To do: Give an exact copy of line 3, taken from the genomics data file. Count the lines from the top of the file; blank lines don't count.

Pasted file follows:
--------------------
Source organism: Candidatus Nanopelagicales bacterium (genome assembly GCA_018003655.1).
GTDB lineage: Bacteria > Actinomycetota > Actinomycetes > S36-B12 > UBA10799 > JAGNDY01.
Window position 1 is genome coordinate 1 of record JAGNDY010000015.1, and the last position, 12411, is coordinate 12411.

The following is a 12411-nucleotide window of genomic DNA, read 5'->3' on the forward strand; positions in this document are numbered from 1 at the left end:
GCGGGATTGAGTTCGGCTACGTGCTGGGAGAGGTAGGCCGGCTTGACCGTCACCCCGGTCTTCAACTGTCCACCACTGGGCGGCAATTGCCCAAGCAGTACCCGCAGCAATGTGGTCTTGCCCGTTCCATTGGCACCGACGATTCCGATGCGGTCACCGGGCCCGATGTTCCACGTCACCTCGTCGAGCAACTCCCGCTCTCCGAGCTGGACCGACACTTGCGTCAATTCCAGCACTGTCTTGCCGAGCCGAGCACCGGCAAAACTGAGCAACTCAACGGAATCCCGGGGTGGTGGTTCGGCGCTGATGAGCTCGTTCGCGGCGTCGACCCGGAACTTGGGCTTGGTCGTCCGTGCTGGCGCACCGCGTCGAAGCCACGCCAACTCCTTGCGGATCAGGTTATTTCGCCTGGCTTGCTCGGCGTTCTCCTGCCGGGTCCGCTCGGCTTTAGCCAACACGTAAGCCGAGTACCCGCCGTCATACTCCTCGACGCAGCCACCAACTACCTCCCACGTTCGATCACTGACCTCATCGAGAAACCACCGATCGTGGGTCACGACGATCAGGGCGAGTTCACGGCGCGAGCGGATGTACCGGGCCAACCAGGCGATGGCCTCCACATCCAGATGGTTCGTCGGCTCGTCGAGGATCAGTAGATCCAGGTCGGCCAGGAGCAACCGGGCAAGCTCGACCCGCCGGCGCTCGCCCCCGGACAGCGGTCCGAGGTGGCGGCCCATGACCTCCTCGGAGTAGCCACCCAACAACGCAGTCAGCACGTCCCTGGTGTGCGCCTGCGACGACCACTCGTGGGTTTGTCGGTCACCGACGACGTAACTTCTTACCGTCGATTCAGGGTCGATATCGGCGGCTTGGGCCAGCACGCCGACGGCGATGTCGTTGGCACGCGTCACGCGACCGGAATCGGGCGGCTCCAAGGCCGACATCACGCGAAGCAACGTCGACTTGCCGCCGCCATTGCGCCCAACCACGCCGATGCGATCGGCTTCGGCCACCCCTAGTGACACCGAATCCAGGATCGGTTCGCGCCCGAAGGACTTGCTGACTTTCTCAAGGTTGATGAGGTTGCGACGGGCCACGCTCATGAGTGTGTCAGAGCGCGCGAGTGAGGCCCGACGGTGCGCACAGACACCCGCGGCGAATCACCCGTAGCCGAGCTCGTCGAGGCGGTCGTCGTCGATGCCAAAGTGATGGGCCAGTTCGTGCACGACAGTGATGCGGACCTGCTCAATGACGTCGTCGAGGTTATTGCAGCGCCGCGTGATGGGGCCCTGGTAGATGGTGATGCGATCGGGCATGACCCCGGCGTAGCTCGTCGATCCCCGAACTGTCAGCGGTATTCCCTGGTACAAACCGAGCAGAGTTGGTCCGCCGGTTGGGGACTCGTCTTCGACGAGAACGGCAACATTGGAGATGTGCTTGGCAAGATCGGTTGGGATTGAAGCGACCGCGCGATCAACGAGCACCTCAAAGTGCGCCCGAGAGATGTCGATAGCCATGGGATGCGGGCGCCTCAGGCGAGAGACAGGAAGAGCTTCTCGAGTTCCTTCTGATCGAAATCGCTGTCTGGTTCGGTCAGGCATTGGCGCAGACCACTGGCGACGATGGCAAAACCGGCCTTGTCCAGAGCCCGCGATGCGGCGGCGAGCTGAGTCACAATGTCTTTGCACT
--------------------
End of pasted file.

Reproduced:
Window position 1 is genome coordinate 1 of record JAGNDY010000015.1, and the last position, 12411, is coordinate 12411.